International AIDS Conference
International AIDS Conference
Perspective from Monica Gandhi, MD, MPH
Source/Disclosures
Source:

Asif SF, et al. Faster virological suppression with dolutegravir versus efavirenz in pregnancy does not lower the risk of HIV mother-to-child transmission: A meta-analysis of 5 clinical trials in 1074 pregnant women. Presented at: International AIDS Conference; July 6-10, 2020 (virtual meeting).

Disclosures: Healio could not confirm relevant financial disclosures at the time of publication.
July 13, 2020
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Pregnant women on dolutegravir experience better HIV viral suppression rates vs. efavirenz

Perspective from Monica Gandhi, MD, MPH
Source/Disclosures
Source:

Asif SF, et al. Faster virological suppression with dolutegravir versus efavirenz in pregnancy does not lower the risk of HIV mother-to-child transmission: A meta-analysis of 5 clinical trials in 1074 pregnant women. Presented at: International AIDS Conference; July 6-10, 2020 (virtual meeting).

Disclosures: Healio could not confirm relevant financial disclosures at the time of publication.
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The results of five randomized controlled trials showed greater and faster rates of virologic suppression among pregnant women with HIV who took dolutegravir compared to those who took efavirenz, researchers reported at AIDS 2020.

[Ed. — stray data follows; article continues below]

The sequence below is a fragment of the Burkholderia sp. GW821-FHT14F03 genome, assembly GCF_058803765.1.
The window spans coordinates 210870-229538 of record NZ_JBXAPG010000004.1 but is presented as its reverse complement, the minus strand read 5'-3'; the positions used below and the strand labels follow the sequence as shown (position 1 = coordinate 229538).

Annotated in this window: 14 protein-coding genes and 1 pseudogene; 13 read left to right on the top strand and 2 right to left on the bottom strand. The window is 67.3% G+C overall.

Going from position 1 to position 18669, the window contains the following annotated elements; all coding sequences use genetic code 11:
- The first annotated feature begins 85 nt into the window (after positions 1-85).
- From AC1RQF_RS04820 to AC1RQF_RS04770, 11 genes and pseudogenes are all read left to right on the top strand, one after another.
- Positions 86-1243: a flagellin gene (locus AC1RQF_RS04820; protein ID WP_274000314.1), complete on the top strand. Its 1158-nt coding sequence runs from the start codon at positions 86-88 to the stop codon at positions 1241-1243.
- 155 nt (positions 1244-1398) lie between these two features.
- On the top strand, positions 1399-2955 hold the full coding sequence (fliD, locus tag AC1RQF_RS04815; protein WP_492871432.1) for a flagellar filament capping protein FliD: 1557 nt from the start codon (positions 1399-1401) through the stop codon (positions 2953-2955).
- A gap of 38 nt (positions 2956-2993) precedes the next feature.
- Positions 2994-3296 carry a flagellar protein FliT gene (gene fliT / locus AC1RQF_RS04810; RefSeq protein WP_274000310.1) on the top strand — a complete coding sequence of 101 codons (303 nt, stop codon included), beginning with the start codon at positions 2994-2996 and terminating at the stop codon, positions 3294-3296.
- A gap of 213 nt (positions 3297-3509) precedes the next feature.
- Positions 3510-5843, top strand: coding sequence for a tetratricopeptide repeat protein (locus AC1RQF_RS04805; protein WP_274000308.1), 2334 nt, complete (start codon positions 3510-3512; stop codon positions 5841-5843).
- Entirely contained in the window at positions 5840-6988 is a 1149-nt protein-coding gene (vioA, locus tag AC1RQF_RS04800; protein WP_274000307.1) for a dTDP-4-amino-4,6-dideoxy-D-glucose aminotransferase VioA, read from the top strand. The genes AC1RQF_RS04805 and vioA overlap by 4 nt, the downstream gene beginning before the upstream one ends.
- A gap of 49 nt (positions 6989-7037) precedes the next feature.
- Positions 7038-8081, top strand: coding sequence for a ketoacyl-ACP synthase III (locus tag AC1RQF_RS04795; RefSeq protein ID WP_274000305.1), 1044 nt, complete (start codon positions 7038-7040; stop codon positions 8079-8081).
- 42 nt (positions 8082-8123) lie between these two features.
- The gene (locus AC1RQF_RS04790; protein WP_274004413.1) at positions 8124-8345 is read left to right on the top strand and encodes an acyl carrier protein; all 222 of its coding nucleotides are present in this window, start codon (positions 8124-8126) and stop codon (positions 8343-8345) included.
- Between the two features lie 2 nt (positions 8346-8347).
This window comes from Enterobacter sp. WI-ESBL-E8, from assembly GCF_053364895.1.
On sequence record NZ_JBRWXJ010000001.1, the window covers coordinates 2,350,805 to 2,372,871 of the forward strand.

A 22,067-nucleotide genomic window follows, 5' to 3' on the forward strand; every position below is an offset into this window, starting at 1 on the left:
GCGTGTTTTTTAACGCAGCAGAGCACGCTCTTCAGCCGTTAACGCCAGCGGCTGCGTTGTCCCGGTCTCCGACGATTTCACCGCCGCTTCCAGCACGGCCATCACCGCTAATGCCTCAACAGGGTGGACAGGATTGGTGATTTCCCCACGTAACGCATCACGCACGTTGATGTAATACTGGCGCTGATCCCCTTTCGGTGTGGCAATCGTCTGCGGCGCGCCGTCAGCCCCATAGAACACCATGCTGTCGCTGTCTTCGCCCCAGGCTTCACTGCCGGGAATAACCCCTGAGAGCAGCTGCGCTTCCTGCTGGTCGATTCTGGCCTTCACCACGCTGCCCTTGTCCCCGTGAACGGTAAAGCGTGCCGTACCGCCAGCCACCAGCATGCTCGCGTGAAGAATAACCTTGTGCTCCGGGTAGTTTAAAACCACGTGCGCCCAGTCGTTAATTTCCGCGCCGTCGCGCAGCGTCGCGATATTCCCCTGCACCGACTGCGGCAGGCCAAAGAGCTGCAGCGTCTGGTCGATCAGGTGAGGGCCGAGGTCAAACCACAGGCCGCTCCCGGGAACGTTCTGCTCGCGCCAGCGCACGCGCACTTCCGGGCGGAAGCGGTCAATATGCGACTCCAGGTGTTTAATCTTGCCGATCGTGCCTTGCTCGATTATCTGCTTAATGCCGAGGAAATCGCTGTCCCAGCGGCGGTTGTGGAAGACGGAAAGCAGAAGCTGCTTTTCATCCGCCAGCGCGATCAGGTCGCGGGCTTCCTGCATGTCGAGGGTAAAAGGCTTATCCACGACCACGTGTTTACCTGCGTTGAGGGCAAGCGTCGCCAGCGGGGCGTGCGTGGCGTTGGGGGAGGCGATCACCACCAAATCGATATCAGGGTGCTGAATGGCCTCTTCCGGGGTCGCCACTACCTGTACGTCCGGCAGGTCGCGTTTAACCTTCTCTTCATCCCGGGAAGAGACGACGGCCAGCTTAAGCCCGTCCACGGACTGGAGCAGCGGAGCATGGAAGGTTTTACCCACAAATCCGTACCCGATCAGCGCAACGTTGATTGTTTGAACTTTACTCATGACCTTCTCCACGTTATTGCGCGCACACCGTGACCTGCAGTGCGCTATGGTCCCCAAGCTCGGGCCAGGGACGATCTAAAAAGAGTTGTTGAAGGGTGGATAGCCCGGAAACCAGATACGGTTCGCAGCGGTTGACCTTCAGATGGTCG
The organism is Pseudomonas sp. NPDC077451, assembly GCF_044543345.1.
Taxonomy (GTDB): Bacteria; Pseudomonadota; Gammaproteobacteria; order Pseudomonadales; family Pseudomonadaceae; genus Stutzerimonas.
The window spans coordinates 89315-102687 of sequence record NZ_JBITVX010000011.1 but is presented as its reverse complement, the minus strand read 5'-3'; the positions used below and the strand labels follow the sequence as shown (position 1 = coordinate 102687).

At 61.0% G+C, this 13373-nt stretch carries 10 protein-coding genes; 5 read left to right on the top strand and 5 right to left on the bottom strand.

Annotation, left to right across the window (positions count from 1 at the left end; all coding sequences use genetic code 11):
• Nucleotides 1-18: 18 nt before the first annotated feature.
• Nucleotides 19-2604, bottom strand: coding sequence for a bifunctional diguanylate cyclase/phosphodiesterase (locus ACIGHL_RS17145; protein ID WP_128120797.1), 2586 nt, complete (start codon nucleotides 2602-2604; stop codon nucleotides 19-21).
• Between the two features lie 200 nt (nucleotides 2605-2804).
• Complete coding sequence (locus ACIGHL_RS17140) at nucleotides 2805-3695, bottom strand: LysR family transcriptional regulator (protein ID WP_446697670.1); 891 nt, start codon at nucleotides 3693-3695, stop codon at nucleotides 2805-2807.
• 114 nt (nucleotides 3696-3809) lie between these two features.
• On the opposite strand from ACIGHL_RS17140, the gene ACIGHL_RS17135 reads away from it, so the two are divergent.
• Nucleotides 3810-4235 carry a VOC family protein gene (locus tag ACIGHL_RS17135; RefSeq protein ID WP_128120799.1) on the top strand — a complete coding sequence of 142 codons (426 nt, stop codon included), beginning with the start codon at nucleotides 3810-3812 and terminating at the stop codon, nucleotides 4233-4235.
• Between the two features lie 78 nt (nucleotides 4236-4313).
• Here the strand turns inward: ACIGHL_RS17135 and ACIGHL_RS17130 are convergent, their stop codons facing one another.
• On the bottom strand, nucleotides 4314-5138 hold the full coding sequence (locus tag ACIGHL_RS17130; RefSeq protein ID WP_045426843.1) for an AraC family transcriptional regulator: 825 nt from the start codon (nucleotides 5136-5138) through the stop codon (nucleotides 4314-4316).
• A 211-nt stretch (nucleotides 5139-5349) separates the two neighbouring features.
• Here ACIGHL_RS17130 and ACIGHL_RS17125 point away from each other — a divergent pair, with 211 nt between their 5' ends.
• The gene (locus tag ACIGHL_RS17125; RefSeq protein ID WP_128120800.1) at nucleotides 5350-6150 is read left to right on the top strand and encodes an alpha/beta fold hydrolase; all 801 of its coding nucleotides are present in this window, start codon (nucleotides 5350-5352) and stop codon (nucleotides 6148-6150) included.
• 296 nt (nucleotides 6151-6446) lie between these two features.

However, this did not translate to a lower risk for vertical transmission, according to a meta-analysis of the studies by Sumbal Fatima Asif, PhD, of Imperial College London, and colleagues.

Rates of viral suppression among pregnant mothers
Rates of viral suppression among pregnant mothers.

The studies assessed primary and secondary outcomes among 1,074 pregnant women taking either dolutegravir or efavirenz. Primary endpoints included viral suppression, number of stillbirths, neonatal deaths and vertical transmission. Secondary endpoints included the total number of mother and infants experiencing one or more adverse events, preterm births and small-for-gestational-age infants.

Last year, WHO strengthened its recommendation for dolutegravir as a first-line treatment for HIV in all populations — including pregnant women — after data from the Tsepamo study showed a lower prevalence of neural tube defects among infants born to mothers taking dolutegravir than previously reported.

According to Asif and colleagues, their analysis showed significant differences only in preterm births and viral suppression rates. The risk for preterm birth was 4% higher in women using efavirenz (RD = -0.04, 95% CI, -0.07 to 0), and the odds of viral suppression were almost three times higher in women using dolutegravir (OR = 2.90, 95% CI, 1.54-5.46).

No significant differences were found between treatment groups in regard to mother-to-child-transmission. Five total cases of mother-to-child-transmission were reported, among women taking dolutegravir.